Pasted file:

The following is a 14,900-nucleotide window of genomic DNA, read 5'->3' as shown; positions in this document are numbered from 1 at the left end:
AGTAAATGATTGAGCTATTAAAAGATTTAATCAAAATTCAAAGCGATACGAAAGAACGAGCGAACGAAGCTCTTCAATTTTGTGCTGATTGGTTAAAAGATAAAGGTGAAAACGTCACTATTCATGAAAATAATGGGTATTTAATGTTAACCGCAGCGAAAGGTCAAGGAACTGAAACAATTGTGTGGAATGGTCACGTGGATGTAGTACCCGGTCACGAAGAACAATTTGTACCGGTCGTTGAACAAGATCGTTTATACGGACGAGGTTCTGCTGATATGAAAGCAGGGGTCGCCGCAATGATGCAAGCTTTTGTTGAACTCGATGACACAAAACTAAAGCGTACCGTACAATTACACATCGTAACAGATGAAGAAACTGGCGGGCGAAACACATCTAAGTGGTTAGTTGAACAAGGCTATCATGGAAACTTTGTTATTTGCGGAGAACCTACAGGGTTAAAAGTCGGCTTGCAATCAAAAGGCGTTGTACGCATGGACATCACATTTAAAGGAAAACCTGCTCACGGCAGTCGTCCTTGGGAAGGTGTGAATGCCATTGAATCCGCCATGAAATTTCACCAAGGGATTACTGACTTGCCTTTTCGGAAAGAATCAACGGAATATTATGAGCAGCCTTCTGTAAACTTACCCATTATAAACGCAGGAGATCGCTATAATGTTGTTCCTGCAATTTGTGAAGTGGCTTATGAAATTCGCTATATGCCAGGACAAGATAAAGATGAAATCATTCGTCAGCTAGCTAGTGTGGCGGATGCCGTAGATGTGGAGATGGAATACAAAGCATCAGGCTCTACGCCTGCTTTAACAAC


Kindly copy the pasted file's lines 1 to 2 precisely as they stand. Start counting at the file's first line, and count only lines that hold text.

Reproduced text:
The following is a 14,900-nucleotide window of genomic DNA, read 5'->3' as shown; positions in this document are numbered from 1 at the left end:
AGTAAATGATTGAGCTATTAAAAGATTTAATCAAAATTCAAAGCGATACGAAAGAACGAGCGAACGAAGCTCTTCAATTTTGTGCTGATTGGTTAAAAGATAAAGGTGAAAACGTCACTATTCATGAAAATAATGGGTATTTAATGTTAACCGCAGCGAAAGGTCAAGGAACTGAAACAATTGTGTGGAATGGTCACGTGGATGTAGTACCCGGTCACGAAGAACAATTTGTACCGGTCGTTGAACAAGATCGTTTATACGGACGAGGTTCTGCTGATATGAAAGCAGGGGTCGCCGCAATGATGCAAGCTTTTGTTGAACTCGATGACACAAAACTAAAGCGTACCGTACAATTACACATCGTAACAGATGAAGAAACTGGCGGGCGAAACACATCTAAGTGGTTAGTTGAACAAGGCTATCATGGAAACTTTGTTATTTGCGGAGAACCTACAGGGTTAAAAGTCGGCTTGCAATCAAAAGGCGTTGTACGCATGGACATCACATTTAAAGGAAAACCTGCTCACGGCAGTCGTCCTTGGGAAGGTGTGAATGCCATTGAATCCGCCATGAAATTTCACCAAGGGATTACTGACTTGCCTTTTCGGAAAGAATCAACGGAATATTATGAGCAGCCTTCTGTAAACTTACCCATTATAAACGCAGGAGATCGCTATAATGTTGTTCCTGCAATTTGTGAAGTGGCTTATGAAATTCGCTATATGCCAGGACAAGATAAAGATGAAATCATTCGTCAGCTAGCTAGTGTGGCGGATGCCGTAGATGTGGAGATGGAATACAAAGCATCAGGCTCTACGCCTGCTTTAACAAC